(Thanks, Vidiot!)

Read the rest

Levy's Perfect Thing: eye-opening iPod book

I've just finished Steven Levy's wonderful new book "The Perfect Thing: How the iPod Shuffles Commerce, Culture, and Coolness." The Perfect Thing is a thoroughgoing treatment of the iPod from many different perspectives -- social, economic, technical, psychological, packed with insights from one of the tech world's most astute observers.

I first read Levy in Hackers: Heroes of the Computer Revolution, a book that served me as both edification and inspiration, something that continued with new classics like Crypto. Levy's special gift is the ability to simultaneously find the fine lines of the story that are visible in the minor details of, say, Steve Jobs's maunderings about Bob Dylan, and the wide brushstrokes of the social changes unfolding for the entire music industry as the result of the iTunes Music Store and the iPod.

The Perfect Thing is arranged as a series of stand-alone essays ("Shuffle," "Personality," "Cool," etc) and these chapters are shuffled into a different order in several different simultaneous editions of the book, so that each read creates new, serendipitous connections between the different facets of Levy's story. This worked surprisingly well (in my edition, anyway -- it's possible that some of the arrangements are less coherent).

The pieces are chock full of expertly selected, expertly told anecdotes, such as the L-train "iPod wars" in New York, where subway riders challenge one another to coolness battles that consist of facing off your iPod's current track against another rider's, to see who has the better taste. These are used as jumping off points for astute observations about the iPod and what it's doing to the world -- Levy's inside story of how the music industry was lured into getting locked into Apple's proprietary file-formats is gripping and quite enlightening. Read the rest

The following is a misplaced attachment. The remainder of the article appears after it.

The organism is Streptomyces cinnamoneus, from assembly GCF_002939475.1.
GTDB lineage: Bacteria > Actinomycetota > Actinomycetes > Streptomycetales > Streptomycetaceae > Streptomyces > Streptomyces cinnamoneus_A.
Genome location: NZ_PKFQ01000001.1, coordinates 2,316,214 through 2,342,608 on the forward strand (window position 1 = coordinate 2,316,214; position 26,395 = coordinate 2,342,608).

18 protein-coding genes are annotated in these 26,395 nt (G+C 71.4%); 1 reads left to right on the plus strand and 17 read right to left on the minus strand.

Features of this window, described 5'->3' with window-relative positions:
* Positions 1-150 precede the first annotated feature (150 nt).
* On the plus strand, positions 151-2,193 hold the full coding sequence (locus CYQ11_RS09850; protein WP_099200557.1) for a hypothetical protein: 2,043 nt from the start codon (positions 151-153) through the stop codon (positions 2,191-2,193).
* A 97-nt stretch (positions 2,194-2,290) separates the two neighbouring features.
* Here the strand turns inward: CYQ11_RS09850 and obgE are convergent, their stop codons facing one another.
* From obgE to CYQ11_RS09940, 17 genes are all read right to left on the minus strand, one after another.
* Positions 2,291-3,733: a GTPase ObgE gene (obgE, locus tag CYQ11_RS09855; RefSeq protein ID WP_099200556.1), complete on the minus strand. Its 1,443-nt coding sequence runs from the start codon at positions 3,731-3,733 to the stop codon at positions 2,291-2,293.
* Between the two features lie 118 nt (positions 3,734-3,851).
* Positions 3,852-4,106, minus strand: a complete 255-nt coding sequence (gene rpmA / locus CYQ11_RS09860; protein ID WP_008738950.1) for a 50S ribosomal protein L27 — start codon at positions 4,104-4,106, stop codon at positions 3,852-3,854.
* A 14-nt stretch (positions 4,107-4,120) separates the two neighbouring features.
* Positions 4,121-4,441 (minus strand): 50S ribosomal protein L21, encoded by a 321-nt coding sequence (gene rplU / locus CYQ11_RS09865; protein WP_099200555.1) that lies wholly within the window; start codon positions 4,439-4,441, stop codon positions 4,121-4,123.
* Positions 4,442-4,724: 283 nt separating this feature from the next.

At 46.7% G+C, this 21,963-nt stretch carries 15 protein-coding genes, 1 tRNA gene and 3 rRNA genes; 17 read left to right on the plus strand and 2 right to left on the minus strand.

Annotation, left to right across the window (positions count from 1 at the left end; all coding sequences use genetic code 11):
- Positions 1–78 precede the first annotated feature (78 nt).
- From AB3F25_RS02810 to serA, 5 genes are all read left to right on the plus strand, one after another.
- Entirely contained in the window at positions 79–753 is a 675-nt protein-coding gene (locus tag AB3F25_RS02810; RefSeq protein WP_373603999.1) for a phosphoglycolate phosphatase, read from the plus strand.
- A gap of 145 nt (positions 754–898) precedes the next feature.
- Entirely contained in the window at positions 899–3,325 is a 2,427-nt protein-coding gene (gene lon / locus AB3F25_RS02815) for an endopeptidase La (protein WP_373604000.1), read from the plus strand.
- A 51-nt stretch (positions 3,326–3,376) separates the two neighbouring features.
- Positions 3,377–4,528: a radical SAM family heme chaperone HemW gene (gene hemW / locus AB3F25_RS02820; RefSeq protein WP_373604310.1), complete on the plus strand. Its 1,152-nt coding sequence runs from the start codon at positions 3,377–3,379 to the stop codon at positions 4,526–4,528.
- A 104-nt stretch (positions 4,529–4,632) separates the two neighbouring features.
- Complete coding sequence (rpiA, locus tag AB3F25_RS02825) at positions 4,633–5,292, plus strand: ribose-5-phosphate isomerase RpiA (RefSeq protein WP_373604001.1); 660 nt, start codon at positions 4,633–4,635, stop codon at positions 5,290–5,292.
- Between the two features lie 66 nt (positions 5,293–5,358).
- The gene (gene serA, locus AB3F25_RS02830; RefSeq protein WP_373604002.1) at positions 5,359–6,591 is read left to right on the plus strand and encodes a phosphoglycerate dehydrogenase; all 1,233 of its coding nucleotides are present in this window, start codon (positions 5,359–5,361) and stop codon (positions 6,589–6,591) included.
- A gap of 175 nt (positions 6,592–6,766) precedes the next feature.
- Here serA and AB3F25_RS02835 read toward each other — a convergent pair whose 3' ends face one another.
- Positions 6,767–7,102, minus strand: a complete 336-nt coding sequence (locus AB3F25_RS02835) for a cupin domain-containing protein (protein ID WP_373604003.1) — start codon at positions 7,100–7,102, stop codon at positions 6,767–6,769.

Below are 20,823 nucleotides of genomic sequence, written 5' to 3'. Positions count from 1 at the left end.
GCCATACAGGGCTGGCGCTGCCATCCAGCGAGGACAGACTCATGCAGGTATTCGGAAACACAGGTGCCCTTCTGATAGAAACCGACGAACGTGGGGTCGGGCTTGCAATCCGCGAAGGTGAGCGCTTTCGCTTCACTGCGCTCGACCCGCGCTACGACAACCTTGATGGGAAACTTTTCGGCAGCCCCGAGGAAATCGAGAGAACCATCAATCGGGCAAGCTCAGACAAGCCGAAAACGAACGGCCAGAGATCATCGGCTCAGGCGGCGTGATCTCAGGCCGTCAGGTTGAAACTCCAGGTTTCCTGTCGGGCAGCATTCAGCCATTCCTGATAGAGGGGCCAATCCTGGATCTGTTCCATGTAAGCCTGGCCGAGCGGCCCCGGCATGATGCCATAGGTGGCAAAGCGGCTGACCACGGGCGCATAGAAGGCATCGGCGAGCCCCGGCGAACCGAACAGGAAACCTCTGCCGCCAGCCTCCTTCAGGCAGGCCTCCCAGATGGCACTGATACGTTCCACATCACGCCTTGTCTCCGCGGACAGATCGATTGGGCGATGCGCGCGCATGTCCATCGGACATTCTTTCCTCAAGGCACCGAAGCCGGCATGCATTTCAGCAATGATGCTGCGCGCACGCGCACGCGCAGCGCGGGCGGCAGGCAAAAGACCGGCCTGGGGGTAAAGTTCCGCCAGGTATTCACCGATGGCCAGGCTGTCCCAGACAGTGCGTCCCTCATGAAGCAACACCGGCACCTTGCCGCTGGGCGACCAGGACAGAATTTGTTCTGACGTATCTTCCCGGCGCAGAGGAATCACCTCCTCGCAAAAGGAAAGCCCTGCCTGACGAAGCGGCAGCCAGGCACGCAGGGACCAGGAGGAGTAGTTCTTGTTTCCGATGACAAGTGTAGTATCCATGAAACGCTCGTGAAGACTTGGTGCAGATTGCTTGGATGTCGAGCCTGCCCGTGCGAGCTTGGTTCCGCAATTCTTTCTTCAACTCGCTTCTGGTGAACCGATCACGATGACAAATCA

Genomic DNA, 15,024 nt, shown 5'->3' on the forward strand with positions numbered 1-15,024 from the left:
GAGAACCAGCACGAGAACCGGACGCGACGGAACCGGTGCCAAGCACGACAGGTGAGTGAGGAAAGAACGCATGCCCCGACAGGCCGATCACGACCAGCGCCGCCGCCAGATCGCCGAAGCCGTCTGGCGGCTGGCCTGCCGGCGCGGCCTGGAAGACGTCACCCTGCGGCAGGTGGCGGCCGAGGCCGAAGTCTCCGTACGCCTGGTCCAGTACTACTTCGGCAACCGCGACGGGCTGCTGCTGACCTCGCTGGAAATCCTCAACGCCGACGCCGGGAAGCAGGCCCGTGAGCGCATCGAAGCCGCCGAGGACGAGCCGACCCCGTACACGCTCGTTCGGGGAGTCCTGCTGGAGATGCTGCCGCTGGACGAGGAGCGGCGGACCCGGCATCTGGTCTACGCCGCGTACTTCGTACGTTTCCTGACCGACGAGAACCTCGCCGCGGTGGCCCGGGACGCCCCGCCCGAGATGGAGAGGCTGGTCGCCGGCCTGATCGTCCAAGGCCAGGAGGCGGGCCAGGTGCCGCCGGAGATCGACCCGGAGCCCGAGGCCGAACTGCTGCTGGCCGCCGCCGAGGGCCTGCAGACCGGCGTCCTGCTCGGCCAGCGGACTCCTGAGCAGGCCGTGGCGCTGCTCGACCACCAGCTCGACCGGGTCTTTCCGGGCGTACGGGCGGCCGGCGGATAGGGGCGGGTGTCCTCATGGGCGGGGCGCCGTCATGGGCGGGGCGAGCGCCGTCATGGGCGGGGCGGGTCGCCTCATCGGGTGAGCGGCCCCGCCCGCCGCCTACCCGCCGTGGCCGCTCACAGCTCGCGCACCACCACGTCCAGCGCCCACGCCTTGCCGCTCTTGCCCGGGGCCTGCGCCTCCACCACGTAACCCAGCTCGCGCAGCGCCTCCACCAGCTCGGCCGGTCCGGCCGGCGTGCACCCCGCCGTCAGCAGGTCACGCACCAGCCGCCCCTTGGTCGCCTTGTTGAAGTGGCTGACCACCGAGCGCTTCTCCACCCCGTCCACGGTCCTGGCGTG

Army recruiters to students: "Iraq war is over"

US Army recruiters were secretly videotaped lying about the Iraq war to students working undercover for ABC news. The recruiters promised the students that the war in Iraq had ended and that they wouldn't be sent overseas. 105 troopers died in Iraq last month alone. One recruiter helped a student posing as a drug-addled dropout to forge his papers in order to gain admission.

"Nobody is going over to Iraq anymore?" one student asks a recruiter.

"No, we're bringing people back," he replies.

"We're not at war. War ended a long time ago," another recruiter says.


(via Making Light) Read the rest

10 million Europeans lose power due to one downed wire

Ten million Europeans lost electricity yesterday, and it appears that the cascading failure was precipitated by shutting down a single power-line in Germany.